Blog Credo

The whole aim of practical politics is to keep the populace alarmed (and hence clamorous to be led to safety) by menacing it with an endless series of hobgoblins, all of them imaginary.

H.L. Mencken

Sunday, December 18, 2011

Vaclav Havel

I was somewhat surprised to see that Vaclav Havel died.  I saw the picture, and, yeah, he looked near death. I guess it was end stage cigarette disease of some sort.

Next month, I am going to try and teach my Comp Gov students about communism and its fall.  Communism, as a student put it, is a sign that existing political alternatives have failed.  When Communism came to Russia in 1917 and China in 1949, it came because centuries of repression and autocracy had squeezed away any possible democratic transition.

But Communism came to eastern Europe at the point of a bayonet and was maintained by the brute force of a Soviet tank.  How it ended is one of the miracles of my time.

Men like Lech Walesa and Vaclav Havel and Miklos Nemeth put themselves at the head of a movement that spoke for millions.  And what seemed permanent and brutal fell in a matter of months, with the only real bloodshed occurring in Romania.

A lot of people are wondering if we sit at a similar moment, with the Arab Spring.  The similarities are that what seemed permanent and brutal is collapsing before our eyes.

But it's not bloodless.

And it does not have those prominent figures to stand and say, "Enough."  These are curiously leaderless movements, or rather they are fractious with many different voices.  If anything, that is the similarity between the Arab Spring and OWS.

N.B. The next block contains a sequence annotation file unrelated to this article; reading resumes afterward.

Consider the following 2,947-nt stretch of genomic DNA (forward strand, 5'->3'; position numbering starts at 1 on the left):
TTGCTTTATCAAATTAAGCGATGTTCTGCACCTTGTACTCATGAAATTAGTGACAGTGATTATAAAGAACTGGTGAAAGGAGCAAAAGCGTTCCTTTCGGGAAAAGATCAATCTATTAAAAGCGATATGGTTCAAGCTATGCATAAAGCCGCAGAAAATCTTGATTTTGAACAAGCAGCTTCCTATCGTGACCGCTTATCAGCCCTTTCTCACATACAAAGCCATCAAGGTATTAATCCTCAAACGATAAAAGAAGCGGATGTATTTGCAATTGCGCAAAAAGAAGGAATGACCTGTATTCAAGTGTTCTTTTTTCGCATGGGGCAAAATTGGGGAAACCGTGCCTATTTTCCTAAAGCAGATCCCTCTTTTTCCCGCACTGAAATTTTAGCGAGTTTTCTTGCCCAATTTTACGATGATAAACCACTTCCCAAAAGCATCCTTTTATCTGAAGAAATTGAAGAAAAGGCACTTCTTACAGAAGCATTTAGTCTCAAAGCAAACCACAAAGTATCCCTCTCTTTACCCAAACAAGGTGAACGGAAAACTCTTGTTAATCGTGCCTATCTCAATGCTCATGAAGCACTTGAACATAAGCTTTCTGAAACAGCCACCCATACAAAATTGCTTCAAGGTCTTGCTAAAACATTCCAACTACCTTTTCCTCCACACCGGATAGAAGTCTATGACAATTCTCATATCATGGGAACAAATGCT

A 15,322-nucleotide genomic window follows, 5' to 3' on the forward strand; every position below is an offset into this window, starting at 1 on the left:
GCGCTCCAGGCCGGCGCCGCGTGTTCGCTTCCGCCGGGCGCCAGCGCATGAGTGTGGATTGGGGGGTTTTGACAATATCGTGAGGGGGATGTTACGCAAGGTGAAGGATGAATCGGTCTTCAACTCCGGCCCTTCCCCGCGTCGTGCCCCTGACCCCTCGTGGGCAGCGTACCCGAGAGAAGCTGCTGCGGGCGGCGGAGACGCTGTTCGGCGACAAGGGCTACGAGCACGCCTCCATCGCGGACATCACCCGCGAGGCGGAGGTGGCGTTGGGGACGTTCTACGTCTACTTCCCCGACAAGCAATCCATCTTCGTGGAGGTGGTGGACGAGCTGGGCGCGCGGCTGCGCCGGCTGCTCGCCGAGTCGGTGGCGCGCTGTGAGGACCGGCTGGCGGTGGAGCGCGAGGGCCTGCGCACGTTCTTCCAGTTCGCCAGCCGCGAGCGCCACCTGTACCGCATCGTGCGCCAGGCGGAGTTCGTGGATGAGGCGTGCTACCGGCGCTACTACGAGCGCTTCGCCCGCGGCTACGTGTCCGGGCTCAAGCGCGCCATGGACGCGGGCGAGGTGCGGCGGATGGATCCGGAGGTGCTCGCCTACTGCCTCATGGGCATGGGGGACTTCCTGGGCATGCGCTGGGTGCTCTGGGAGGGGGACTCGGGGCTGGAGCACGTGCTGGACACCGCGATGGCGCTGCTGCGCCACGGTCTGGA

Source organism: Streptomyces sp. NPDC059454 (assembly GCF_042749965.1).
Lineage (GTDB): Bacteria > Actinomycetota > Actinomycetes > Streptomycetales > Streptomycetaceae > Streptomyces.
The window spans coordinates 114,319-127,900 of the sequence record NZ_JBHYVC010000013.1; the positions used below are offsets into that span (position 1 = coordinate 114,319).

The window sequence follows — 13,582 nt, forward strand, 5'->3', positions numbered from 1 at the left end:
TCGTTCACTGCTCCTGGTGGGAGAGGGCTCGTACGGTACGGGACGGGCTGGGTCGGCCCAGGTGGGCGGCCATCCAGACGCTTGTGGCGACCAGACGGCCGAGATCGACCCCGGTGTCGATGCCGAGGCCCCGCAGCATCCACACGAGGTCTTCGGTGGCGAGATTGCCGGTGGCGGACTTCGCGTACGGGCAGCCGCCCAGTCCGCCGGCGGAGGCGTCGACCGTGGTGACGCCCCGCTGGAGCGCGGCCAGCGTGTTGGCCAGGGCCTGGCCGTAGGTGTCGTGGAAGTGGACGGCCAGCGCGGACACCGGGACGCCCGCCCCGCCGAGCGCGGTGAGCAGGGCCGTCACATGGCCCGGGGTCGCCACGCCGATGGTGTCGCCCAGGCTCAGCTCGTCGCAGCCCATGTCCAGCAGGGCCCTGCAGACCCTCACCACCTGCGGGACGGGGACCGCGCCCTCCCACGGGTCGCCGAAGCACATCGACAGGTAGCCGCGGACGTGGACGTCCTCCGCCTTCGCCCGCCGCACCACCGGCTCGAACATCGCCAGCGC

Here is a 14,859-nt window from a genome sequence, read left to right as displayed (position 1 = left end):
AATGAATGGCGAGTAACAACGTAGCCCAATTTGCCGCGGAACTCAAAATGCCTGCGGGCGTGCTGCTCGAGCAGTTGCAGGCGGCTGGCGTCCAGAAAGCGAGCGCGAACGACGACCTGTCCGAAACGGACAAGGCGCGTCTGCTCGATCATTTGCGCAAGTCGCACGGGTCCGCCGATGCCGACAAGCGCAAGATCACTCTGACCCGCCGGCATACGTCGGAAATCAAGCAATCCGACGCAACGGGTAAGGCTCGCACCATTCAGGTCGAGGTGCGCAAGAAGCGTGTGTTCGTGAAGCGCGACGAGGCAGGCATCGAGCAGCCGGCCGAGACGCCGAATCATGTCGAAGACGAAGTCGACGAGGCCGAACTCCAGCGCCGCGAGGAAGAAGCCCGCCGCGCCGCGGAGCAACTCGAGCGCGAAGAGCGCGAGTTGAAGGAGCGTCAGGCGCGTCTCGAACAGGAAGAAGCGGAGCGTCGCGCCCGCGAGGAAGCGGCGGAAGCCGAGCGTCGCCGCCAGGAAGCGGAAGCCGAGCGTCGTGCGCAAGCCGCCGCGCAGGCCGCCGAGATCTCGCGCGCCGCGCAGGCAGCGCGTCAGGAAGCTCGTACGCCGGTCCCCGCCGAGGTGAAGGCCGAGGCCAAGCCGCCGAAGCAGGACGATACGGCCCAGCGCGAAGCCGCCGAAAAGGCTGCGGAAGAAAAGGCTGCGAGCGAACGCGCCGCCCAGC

The transition from autocracy to democracy in eastern Europe was not easy.  The "shock therapy" mode of forcing rapid marketization  was very, very painful - and in some places remains painful.  But the eastern Europeans were aided by a few charismatic figures who focused the public interest.  The Arab Spring has no one, at least not yet.  If they fail, it will be because they fall into factional disputes before they can institutionalize democracy.

Here in America, we see massive dysfunction in our governmental structures, but we also have over 200 years of tradition and institutional inertia that insures that any change that comes will not be radical or traumatic (or even, perhaps, effective).  We can live with dysfunction, even as we decry it.

But Czechoslovakia benefitted from having a man like Vaclev Havel.  Egypt, Tunisia and Libya are not yet so lucky.

Rest in peace, Mr. Havel.

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